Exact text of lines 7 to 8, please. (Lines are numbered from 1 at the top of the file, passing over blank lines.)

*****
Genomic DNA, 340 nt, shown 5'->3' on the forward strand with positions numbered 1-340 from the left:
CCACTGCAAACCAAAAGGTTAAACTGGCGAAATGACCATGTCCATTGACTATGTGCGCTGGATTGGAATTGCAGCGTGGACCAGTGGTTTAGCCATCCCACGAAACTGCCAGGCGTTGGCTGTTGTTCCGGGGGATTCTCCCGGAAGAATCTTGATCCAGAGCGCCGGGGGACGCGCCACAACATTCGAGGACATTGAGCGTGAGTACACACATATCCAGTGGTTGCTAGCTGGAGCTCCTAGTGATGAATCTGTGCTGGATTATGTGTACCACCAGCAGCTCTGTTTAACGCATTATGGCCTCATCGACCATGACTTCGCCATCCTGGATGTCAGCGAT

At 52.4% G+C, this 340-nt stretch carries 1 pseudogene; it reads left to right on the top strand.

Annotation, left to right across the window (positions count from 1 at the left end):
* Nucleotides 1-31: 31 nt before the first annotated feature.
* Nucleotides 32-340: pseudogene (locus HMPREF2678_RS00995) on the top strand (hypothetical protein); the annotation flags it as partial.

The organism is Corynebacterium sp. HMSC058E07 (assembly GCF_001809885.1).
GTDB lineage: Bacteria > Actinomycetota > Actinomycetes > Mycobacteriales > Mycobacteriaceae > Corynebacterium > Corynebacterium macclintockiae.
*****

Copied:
The organism is Corynebacterium sp. HMSC058E07 (assembly GCF_001809885.1).
GTDB lineage: Bacteria > Actinomycetota > Actinomycetes > Mycobacteriales > Mycobacteriaceae > Corynebacterium > Corynebacterium macclintockiae.